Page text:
It’s not a fantasy


Joe Overway

The public humiliation of Joe Overway admitting to be the “lil bro” of Damian Fernandez

Joe Overway

The hair clipper turns on, as Charlie Gardner’s hair falls to the floor, the sun shining off his scalp. He has lost, not just his hair, but much worse, he has lost his Fantasy Football League. The price of that, one shaved head, and months of wearing a hat. 

   Starting in the 1960’s, Fantasy Football was created by Bill Winkenbach, the previous owner of the Oakland Raiders, now the Las Vegas Raiders. Starting as a game to help bring excitement to the NFL, Fantasy Football has turned into more than a game, due to its heartbreak, anger, punishment, reward and reunion that it brings to its players. 

   Punishments are an enormous part of the competitiveness that comes with Fantasy Football. West Ottawa has a large number of leagues, many with brutal punishments. Zeke Perez said, “We have hoppers for 100 yards if we lose. Hoppers are constant broad jumps and your legs have to get to 90 degrees.”

   Ruben Esparza said, “The punishment for our league is you get put in a dog cage. You get stuff thrown at you, nasty stuff like syrup, flour, eggs, ketchup, sardines, and spoiled foods.” The punishments bring fear into the game of Fantasy Football. Esparza said “When I lose, it really mentally damages me and makes me scared, scared of being in the dog cage.”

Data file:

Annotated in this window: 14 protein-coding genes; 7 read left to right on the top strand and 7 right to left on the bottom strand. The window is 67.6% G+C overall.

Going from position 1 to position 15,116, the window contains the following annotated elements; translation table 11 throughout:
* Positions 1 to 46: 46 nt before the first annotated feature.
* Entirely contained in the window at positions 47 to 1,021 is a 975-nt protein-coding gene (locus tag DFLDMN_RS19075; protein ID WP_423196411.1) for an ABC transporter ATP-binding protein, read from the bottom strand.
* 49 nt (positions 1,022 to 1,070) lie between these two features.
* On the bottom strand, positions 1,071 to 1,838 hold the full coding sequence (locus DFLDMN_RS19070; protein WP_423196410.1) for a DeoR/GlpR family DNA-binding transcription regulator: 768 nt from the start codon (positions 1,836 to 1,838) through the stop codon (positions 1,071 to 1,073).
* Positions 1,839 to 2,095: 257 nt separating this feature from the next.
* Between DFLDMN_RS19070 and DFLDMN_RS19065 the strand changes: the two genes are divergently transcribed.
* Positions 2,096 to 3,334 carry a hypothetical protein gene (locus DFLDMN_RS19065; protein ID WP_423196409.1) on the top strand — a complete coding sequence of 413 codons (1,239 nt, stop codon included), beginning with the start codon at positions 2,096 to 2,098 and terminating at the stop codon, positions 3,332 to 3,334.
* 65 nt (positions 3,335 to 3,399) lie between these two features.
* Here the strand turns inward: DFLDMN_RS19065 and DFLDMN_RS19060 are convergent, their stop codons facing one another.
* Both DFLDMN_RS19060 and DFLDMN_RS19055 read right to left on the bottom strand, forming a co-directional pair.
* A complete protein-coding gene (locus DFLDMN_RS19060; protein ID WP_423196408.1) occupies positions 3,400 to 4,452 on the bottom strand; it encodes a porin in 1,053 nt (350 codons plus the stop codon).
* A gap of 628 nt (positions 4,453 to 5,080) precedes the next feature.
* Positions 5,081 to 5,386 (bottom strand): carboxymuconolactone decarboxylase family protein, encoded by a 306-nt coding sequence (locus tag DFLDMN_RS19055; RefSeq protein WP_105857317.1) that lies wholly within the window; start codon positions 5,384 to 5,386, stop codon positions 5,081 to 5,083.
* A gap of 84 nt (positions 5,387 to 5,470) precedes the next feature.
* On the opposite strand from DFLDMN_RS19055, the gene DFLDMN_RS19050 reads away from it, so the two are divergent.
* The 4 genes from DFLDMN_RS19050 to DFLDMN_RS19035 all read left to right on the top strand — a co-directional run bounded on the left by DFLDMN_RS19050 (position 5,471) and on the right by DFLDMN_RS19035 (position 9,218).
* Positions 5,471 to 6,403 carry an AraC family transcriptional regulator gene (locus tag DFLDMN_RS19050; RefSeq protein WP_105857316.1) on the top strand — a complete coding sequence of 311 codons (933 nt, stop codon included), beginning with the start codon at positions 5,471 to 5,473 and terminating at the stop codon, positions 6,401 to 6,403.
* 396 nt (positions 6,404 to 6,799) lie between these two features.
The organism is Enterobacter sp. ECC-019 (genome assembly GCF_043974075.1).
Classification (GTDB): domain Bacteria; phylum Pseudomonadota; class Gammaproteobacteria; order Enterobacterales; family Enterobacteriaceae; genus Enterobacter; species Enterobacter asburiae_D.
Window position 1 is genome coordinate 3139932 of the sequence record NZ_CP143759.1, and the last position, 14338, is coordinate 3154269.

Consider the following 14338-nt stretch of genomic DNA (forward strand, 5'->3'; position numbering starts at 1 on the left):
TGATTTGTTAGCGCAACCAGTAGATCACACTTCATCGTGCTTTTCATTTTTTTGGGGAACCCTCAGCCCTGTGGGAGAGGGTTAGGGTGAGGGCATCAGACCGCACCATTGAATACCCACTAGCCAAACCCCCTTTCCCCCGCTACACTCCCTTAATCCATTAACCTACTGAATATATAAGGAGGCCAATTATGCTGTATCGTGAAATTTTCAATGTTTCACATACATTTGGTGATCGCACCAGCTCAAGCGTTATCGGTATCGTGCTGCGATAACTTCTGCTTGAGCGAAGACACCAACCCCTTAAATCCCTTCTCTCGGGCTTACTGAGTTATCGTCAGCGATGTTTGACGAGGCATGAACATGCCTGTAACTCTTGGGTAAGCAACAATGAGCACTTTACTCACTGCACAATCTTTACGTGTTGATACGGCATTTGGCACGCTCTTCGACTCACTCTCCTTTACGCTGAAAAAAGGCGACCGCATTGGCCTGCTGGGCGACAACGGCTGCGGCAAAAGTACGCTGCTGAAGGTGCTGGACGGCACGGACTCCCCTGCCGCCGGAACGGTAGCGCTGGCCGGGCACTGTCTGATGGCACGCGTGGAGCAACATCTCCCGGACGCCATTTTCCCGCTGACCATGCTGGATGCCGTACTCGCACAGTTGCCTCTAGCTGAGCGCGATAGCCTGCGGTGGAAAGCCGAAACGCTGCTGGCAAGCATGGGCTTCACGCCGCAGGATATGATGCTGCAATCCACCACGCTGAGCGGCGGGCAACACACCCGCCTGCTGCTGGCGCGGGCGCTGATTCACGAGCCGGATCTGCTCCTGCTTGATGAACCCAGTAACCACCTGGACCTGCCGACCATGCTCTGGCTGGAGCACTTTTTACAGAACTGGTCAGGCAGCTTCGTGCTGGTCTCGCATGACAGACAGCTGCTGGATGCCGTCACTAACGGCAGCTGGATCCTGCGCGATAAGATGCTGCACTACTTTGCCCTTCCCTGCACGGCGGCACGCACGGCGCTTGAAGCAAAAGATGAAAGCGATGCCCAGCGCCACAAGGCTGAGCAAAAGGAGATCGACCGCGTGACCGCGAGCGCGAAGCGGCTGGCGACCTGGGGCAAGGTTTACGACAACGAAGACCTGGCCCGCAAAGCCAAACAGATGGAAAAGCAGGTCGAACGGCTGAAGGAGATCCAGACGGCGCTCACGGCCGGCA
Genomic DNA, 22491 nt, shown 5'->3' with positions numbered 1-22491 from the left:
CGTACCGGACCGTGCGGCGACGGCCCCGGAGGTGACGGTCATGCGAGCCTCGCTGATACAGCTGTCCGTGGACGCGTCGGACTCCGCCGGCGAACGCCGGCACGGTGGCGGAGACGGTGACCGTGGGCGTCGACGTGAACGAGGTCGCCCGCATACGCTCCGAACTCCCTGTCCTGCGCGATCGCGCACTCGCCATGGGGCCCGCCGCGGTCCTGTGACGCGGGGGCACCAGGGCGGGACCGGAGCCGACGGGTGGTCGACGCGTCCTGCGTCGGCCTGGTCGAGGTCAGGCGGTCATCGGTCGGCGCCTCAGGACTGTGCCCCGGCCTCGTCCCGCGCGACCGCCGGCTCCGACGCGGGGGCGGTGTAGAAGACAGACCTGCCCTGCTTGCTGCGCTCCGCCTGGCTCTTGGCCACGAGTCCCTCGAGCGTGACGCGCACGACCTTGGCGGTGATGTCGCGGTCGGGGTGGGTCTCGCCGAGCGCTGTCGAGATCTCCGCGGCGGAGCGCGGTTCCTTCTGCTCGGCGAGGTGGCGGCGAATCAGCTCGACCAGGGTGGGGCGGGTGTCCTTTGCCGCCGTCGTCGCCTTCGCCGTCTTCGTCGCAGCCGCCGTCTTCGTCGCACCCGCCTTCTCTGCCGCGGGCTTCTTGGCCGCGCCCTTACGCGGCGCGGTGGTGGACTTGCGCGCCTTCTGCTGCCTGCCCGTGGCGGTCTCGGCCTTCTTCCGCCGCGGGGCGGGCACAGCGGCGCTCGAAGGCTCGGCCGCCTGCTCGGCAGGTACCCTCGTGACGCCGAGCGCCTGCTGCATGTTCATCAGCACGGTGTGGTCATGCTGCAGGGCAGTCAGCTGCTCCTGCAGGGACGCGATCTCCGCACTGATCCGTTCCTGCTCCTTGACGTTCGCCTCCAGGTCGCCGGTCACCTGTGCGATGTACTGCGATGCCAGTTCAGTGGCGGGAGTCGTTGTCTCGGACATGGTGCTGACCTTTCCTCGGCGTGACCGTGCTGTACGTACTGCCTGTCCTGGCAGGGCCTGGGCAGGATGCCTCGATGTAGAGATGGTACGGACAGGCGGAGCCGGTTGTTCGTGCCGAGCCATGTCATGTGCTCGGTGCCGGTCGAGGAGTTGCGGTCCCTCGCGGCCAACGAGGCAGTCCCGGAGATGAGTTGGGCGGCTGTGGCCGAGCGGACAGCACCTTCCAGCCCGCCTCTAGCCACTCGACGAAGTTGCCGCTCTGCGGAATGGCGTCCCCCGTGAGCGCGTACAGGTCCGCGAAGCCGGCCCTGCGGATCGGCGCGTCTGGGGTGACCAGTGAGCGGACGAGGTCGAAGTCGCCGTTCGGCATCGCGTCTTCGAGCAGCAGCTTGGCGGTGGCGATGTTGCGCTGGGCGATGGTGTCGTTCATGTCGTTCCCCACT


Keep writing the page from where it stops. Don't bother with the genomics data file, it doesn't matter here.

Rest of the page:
Fantasy Football is more detrimental than some think, friendships have been altered due to the competitiveness of Fantasy Football. “There is some tension between the linebackers at West Ottawa; Juan Gomez is all Hollywood, he thinks that he is too good for everyone now, due to his standings in our league,” said Perez. Arguments have broken out in the lunchroom and inside of group chat over Fantasy Football. Fighting about how people are “lucky” that they won.    

   I was disrespected by a friend to the point of no return. After a loss against Damian Fernandez, I was forced to make an Instagram post claiming to be the “lil bro” of Fernandez. Public humiliation, another way that Fantasy Football finds a way to change the meaning of a game. 

   If there are so many negative outcomes to this seemingly harmless game, then what makes people want to play every year? Perez said, “What makes me play every year is the excitement. The competitiveness Fantasy Football brings, just being able to beat your friends is a fun experience overall. It can come with anger or stress when your team under-performs, but  the positives outweigh the negatives.”